At about one o’clock, about two hours after having left the fire road and heading deeper into the forest than they’d ever been before, Randy was relieved when they found a stream, choke full of snow melt and gurgling as it rushed south. He pulled out his jackknife and carved a deep gouge into the side of an oak tree.

“What are you doing?” Corey asked.

“Marking this tree, in case we get lost,” Randy replied.

“How would we get lost? We’ve got the sun to go by.”

“Well,” Randy said, “that’s all well and good if it stays out. But what if it gets cloudy?”

“Okay,” Corey said.  “Suppose it does get cloudy.  How are you gonna find one oak tree in all these woods?”

“Cause we ain’t gonna leave this stream now that we’ve found it. And by marking up this tree, we should be able to see it on our way back, and know this is where we found the stream, so this is where on the way back we leave the stream.  We know home is due north from here, and we’re about an hour away from the fire road.  So by reading the tree with the creek, we oughta be able to figure out which way north is.”

“Wish we still had a compass,” Corey said.

“We ain’t gonna need no goddamn compass, cause we ain’t gonna get lost,” Randy said.

“How much further we gonna go?”

“Not much,” Randy said.  “I’d like to follow this stream a little ways, see where it goes.  Unless you’re too scared.”

“I ain’t scared of nothing,” Corey protested.

Randy and Corey followed the stream as it wove its way through the high banks that over thousands of years it’d carved into the forest floor, bending, widening and narrowing as it slipped between the knolls, gathering momentum as it flowed under the cover of the trees, which were taller here.  There wasn’t any scrub brush in this part of the forest, just the trees, wide, wide and tall and far apart, and leaves, dead leaves, several inches deep covering the forest floor.  As they went the sky grew grayer as the sun disappeared behind a veil of darkening clouds.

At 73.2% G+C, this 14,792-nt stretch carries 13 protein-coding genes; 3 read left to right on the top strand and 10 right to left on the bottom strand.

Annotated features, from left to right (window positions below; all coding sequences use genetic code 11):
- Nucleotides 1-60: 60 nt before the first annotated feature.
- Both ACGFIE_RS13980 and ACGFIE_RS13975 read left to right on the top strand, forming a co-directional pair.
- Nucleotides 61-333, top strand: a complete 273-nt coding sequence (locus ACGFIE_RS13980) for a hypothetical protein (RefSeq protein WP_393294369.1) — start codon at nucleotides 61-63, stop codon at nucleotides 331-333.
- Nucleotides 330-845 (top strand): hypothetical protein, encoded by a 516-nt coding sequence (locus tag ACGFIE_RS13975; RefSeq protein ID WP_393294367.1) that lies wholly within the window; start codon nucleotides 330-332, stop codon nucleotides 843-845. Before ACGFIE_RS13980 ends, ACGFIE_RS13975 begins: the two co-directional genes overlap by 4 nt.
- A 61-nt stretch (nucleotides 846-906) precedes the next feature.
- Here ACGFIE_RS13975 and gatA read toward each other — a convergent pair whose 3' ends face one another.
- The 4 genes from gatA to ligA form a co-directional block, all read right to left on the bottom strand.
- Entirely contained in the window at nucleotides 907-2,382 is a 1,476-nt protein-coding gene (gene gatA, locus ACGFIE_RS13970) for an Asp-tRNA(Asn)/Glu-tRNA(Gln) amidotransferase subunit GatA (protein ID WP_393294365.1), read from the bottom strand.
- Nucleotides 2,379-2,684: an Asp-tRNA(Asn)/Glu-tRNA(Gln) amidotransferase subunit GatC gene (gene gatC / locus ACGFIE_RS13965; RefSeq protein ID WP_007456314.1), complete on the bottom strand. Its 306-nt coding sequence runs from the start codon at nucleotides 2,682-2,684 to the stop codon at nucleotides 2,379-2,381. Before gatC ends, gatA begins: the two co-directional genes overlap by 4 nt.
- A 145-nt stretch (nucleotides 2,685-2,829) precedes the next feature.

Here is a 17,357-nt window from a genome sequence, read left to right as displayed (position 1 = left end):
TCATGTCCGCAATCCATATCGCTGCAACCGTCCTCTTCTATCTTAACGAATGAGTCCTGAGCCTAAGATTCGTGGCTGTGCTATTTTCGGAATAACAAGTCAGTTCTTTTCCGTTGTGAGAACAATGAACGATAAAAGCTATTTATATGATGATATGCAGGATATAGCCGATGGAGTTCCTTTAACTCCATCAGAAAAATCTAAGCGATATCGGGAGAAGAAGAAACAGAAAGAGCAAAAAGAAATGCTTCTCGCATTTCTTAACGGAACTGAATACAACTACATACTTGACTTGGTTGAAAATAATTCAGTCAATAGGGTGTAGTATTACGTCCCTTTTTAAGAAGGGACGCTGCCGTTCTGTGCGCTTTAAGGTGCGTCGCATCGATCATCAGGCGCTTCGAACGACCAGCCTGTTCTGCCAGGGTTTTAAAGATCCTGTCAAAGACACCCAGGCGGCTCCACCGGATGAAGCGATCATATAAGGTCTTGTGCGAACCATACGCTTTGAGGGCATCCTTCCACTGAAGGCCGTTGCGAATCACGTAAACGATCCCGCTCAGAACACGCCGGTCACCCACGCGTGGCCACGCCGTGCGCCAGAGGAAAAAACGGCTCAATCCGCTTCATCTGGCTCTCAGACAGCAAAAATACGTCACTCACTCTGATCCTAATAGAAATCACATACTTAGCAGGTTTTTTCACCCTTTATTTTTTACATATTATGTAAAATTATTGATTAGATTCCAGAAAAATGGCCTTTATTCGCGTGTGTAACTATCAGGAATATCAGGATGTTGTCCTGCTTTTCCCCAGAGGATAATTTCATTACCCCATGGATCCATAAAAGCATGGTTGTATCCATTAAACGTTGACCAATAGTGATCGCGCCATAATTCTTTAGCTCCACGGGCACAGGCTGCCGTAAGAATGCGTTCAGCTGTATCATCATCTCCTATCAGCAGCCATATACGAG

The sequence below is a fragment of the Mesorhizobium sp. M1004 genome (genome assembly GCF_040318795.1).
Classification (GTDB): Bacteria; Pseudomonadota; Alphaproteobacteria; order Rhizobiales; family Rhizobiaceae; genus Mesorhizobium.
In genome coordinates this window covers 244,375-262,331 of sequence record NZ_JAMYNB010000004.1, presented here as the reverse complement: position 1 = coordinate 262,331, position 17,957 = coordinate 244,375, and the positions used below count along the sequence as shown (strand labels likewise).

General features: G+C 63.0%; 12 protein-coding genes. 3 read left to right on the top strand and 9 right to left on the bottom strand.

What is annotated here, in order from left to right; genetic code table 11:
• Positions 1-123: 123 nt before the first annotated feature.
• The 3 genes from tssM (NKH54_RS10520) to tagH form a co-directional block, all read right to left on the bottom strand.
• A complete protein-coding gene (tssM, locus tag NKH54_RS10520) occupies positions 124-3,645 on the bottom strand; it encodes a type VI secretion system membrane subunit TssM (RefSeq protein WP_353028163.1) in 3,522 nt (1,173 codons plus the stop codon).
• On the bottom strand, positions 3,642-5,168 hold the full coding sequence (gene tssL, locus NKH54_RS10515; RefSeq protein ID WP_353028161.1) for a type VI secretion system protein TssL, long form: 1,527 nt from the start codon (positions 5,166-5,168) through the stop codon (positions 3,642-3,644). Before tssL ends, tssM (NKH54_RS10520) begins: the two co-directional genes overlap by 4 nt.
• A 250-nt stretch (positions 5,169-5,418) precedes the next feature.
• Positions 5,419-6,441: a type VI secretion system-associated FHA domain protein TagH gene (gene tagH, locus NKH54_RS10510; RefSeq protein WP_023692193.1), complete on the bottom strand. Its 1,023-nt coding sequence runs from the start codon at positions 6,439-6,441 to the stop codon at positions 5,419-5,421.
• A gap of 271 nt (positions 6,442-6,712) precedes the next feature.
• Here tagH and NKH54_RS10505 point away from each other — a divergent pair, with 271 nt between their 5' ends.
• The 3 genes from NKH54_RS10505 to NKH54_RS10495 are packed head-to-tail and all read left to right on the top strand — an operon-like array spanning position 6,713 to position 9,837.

Then, without warning, the woods opened up and dissolved into a huge, flat meadow, with long brown and gray grasses.  From where they stood, looking out at the meadow, they could see the stream, a thick blue line winding through the brown and gray, and they could see other pockets of blue open water scattered across the meadow.  The meadow was flat and wide, bordered by higher ground of the knolls and hills. A couple of hundred yards beyond where it began, where Randy and Corey were standing, the meadow narrowed, with knolls on both side encroaching in and pinching it, then it widened again, immense and open, the tree line on the other side looking small and distant against the suddenly immense afternoon sky, which was now a study in contrast between ever threatening shades of gray.

Randy and Corey stood looking at the landscape ahead of them, and they both took notice of the sky, devoid of any of the sunlight that had made the morning so warm and welcoming,. They both heard the wind begin to gather cold momentum through the dead trees, and they both felt its chill.

2 thoughts on “March, 1935